The opposition must ask better questions about the F-35

Here’s a good one: Why is this jet the only possible future fighter aircraft for the Canadian Forces?


Photograph: Office of the Prime Minister of Canada

Philippe Lagassé is assistant professor of Public and International Affairs at the University of Ottawa.

What did members of Parliament learn from Tuesday’s public accounts committee hearing on the F-35 procurement? Mostly that arguing with senior officials about costs and accounting methods is a frustrating experience, one where the opposition is at a disadvantage. Unless New Democrat and Liberal MPs hone their questions regarding the planned sole-source acquisition of new fighter aircraft, they will find that their ability to hold the government to account over the F-35 will soon dissipate. It is time for the opposition parties to ask better questions about the F-35.

Since the Auditor General’s latest report was tabled in early April, opposition parties and pundits have been fixated on his finding that the government excluded $10 billion in operating, personnel, and contingency costs from the stated price of the F-35 acquisition. Although the government was aware of these estimated life-cycle costs, ministers chose to present only the aircraft’s acquisition and sustainment cost when the decision to buy the planes was announced in the summer of 2010. This omission has been upheld as evidence that the Conservative government lied to Parliament and Canadians about the true cost of the planned procurement.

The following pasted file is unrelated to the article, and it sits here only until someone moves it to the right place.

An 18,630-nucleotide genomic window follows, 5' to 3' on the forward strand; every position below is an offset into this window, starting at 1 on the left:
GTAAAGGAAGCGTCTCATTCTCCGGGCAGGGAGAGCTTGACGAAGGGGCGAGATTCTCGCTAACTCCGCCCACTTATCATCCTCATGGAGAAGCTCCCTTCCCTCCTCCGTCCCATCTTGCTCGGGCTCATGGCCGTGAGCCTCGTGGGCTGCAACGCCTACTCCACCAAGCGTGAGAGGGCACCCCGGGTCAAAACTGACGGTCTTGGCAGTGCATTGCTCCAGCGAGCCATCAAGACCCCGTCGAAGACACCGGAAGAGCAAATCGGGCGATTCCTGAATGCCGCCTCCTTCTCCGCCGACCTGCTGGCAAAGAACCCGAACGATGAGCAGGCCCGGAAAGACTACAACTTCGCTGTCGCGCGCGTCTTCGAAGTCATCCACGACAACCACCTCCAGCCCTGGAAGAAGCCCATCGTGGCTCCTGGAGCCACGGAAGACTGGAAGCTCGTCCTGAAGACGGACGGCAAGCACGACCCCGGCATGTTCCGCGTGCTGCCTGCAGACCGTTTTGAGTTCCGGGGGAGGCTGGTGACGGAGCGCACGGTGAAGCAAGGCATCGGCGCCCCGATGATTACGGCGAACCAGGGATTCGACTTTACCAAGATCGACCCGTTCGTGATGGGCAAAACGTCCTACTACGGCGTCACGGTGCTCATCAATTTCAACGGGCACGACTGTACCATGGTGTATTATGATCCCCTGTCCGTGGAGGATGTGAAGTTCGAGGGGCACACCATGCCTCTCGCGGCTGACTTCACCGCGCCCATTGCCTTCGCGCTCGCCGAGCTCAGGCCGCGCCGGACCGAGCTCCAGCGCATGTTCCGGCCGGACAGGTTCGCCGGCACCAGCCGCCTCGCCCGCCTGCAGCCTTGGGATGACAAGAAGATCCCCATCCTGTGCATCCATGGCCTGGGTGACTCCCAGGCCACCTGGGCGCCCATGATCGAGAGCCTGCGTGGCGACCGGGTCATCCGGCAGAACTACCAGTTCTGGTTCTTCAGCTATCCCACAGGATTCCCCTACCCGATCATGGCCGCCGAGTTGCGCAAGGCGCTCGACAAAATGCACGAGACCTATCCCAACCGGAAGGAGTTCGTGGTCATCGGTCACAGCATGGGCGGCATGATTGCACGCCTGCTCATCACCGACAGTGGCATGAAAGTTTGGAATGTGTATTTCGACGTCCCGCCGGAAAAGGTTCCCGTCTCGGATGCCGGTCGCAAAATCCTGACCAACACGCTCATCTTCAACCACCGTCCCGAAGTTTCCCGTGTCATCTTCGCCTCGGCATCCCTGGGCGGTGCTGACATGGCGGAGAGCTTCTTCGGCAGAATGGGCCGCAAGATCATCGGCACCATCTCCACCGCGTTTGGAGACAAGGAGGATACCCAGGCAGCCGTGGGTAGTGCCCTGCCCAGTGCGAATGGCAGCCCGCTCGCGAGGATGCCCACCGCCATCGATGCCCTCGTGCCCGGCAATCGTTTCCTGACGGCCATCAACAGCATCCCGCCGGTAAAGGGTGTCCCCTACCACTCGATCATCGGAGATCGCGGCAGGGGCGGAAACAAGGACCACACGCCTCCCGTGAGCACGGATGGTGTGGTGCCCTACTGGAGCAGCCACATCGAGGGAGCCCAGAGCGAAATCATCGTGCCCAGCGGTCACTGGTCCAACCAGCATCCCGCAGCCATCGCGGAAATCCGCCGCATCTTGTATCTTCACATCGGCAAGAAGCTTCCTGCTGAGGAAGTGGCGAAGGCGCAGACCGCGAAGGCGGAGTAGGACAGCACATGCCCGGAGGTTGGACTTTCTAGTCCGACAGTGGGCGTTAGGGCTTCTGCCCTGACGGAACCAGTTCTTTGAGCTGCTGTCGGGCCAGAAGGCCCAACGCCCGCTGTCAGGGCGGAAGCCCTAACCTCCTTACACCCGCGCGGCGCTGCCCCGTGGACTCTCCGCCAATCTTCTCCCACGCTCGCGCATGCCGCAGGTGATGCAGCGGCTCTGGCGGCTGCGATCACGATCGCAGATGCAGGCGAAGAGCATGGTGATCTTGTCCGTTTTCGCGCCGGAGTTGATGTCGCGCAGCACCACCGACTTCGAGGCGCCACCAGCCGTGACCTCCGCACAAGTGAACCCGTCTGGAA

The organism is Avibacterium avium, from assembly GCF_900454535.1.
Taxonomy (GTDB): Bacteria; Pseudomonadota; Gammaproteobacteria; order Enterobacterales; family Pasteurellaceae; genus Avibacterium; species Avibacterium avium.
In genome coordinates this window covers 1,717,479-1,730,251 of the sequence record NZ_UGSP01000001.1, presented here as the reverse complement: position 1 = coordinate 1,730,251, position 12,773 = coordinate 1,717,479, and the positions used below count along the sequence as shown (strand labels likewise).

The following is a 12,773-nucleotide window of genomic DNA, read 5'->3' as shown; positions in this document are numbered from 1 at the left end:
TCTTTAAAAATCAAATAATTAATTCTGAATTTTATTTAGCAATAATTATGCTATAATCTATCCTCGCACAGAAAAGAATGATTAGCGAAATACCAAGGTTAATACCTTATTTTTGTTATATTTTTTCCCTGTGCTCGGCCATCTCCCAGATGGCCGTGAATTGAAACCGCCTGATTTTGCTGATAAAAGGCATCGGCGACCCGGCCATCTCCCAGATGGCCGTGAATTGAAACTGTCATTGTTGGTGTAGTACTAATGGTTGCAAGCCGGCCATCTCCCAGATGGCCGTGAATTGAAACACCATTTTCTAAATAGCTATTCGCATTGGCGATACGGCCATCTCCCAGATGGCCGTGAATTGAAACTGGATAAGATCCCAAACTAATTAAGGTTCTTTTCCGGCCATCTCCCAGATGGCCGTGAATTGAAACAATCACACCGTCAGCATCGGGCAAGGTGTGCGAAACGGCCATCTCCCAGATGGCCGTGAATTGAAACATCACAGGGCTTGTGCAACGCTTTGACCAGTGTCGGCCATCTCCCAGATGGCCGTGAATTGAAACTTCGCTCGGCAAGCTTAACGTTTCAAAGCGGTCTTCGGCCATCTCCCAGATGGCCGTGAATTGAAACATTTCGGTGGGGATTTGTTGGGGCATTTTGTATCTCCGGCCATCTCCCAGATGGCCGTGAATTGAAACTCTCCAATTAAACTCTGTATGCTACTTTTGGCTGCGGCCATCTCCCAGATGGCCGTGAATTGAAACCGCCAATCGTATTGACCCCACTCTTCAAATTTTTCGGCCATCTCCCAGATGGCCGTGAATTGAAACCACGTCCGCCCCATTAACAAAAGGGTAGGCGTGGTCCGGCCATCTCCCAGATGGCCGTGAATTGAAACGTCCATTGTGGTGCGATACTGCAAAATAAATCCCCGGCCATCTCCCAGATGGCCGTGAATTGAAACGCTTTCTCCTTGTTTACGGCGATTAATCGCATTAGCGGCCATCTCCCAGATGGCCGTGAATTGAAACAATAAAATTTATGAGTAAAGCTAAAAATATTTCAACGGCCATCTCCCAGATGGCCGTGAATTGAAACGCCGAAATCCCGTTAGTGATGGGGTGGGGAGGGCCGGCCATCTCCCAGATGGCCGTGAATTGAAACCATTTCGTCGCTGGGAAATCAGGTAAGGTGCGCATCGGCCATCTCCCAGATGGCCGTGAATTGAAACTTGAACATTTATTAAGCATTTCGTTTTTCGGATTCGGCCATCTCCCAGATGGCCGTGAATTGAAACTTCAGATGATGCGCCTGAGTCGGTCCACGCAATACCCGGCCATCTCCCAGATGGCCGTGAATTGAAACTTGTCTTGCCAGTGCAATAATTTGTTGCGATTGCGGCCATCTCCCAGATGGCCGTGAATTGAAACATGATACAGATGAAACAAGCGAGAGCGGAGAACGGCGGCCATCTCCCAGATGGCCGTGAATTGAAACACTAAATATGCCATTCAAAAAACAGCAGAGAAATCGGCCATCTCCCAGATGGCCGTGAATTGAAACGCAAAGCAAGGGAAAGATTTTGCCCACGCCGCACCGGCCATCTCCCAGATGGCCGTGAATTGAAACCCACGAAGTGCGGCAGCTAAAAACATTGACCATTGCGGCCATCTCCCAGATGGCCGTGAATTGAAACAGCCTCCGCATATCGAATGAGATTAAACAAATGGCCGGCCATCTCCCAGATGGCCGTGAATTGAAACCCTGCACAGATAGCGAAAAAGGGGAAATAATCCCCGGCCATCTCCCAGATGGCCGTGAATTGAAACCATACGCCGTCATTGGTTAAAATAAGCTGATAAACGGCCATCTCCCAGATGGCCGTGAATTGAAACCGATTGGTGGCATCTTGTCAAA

Opposition members hoped that senior executives involved in the F-35 process might be compelled to corroborate this assessment before the public accounts committee. It did not happen.

In a determined, and at time coarse, defence of his department’s figures, the deputy minister of national defence, Robert Fonberg, insisted that presenting the acquisition and sustainment costs alone was in keeping with past practice. He suggested that these figures outline how much of the military’s capital equipment budget would be spent on the F-35s, and he rejected the claim that operating costs were purposefully hidden, since these would be presented to Parliament as part of the defence departments annual personnel and operations and maintenance budgets once the planes enter service.